Australian Rugby Union today farewelled one Test Wallaby winger, John Marshall, who passed away last Wednesday, 6 March, at the age of 86.
Known by his friends and team mates as ‘Jack’, he was born and bred in Newcastle and won his sole Wallabies Test Cap in Sydney against New Zealand’s Maori Test team in June 1949.
An exceptionally fast winger and a sound ball handler, Jack played his club Rugby for the Waratah Club in Newcastle, a club famous for developing Wallabies including; Ron Harvey, John Hipwell, Peter Horton, Jim Lenehan and Cyril Burke.
Jack’s first game against an international team was as a centre for a Combined Northern team against the All Blacks in Newcastle in 1947.
It was a 14-43 loss, but Jack’s blistering pace saw him collect one try.
In 1949 Jack found himself on the wing against the touring New Zealand Maori. While the score-line at the end of play read 14-19 in the Maori’s favour Jack again showed good skills and pace to cross the try line.
He also stepped out for Newcastle against the Maori during the same tour with his performances in both matches earning him his one and only Test cap as Wallaby number 363 in what proved to be 12-3 win to the Maori.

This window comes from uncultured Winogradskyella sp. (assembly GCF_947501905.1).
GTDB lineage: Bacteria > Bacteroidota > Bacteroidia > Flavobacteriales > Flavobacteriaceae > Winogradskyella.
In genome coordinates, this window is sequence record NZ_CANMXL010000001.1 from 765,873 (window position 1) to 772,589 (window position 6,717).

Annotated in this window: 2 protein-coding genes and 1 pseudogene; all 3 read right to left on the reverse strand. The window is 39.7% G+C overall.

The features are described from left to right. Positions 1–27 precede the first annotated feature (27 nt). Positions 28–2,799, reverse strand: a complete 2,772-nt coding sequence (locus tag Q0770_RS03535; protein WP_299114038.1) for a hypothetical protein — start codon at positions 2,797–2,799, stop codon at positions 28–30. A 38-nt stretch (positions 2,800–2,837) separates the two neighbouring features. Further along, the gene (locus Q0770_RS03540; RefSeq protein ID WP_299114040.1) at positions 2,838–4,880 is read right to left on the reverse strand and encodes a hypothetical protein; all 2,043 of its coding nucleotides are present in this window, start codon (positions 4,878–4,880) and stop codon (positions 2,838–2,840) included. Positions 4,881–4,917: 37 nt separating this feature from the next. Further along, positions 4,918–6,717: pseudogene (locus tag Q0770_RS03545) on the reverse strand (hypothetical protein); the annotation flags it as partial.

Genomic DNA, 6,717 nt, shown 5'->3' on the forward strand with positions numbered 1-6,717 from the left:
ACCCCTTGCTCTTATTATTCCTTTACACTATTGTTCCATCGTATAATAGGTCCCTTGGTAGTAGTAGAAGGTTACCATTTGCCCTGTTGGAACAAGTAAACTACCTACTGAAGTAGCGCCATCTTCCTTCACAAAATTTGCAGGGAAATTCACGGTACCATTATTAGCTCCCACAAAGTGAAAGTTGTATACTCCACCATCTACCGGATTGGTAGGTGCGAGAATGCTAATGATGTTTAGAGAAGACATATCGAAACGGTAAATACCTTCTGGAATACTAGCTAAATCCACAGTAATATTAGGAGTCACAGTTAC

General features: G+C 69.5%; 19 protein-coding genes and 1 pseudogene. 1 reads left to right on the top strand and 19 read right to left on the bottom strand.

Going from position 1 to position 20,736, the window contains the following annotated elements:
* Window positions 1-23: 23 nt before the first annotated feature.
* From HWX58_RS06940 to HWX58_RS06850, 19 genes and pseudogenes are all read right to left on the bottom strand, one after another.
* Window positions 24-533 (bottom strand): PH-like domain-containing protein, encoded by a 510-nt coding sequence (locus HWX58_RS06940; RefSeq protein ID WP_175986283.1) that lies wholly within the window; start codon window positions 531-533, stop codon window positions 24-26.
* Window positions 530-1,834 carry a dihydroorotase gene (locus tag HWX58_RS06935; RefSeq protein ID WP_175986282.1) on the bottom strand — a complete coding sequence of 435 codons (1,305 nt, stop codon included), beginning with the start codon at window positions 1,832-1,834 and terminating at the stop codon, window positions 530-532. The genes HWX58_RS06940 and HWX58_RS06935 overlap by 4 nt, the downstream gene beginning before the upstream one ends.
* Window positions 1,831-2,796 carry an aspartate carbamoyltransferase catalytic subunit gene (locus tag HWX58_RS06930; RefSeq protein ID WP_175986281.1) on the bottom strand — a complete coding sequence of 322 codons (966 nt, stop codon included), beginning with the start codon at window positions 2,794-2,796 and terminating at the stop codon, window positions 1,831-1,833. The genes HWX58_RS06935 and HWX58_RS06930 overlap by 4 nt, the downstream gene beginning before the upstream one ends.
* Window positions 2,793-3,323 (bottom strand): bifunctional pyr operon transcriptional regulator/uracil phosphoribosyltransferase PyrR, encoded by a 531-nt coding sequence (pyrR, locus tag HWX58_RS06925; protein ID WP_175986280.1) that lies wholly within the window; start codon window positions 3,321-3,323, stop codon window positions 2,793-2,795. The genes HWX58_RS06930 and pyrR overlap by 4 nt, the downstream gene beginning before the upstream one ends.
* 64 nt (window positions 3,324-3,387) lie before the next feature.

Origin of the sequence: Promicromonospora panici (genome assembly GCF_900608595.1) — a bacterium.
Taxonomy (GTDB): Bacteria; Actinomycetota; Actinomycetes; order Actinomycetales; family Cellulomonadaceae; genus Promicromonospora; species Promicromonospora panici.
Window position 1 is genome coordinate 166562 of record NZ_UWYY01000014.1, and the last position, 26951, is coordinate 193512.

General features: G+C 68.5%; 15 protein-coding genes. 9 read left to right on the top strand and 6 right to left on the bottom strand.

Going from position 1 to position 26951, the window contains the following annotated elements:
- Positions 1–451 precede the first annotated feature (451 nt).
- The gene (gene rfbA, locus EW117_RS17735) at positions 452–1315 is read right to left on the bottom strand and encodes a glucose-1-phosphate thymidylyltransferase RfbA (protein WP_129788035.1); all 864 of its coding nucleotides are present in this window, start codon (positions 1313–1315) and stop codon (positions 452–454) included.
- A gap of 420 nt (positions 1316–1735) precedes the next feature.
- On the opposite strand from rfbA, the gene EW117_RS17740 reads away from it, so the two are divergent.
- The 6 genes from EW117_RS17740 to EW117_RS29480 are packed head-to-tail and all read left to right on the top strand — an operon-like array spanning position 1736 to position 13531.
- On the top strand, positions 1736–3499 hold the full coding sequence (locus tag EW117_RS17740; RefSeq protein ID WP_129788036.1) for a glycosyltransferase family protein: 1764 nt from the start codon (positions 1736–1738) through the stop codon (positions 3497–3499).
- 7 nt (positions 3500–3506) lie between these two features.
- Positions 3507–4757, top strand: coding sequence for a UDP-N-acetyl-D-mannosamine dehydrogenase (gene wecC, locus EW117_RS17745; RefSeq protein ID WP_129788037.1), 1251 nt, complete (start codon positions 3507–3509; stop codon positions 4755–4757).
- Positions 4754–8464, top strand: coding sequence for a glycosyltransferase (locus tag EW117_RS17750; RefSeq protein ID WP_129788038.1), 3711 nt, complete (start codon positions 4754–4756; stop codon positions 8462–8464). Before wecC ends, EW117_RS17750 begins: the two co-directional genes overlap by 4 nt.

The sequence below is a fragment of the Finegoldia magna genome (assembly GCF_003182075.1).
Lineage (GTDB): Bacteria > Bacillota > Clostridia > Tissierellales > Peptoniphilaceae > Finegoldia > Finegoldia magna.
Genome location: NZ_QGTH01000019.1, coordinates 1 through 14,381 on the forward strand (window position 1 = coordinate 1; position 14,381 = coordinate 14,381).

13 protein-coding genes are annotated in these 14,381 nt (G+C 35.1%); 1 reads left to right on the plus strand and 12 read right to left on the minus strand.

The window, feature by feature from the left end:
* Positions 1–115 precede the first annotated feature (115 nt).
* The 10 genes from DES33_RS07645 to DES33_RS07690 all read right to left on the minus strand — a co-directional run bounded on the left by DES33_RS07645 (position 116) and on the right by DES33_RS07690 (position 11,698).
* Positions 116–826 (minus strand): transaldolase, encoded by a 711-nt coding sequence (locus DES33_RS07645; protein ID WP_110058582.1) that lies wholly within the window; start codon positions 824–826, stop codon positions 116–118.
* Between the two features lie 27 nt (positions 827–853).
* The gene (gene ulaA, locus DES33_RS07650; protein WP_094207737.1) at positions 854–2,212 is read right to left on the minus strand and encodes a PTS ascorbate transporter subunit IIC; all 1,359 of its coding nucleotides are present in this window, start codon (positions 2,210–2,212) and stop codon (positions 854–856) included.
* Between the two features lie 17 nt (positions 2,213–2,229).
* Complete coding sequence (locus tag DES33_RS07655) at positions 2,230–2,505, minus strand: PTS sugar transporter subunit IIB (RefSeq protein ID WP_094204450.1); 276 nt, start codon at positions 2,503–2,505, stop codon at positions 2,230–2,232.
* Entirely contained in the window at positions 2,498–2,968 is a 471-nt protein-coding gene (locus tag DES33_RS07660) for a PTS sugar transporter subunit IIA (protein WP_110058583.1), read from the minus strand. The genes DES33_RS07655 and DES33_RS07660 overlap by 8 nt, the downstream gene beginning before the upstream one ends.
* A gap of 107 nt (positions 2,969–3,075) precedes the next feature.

The team in his sole Test was; Brian Piper, Charlie Eastes, John Blomley, Trevor Allan (c), John Marshall, Eddie Broad, Roy Cawsey, Pat Harvey, Colin Windon, Eric Tweedale, Nick Shehadie, Keith Cross, Eric Davis, Nev Cottrell and Jack Baxter.
While Jack was replaced for the second Test, bringing an end to his Wallabies career, he did play for NSW against the Maori one last time during their tour.
Though he only played one Test for his country Jack ran out seven times for NSW between 1948 and 1949.
The life of John ‘Jack’ Marshall will be celebrated this afternoon at the Northern Suburbs Crematorium.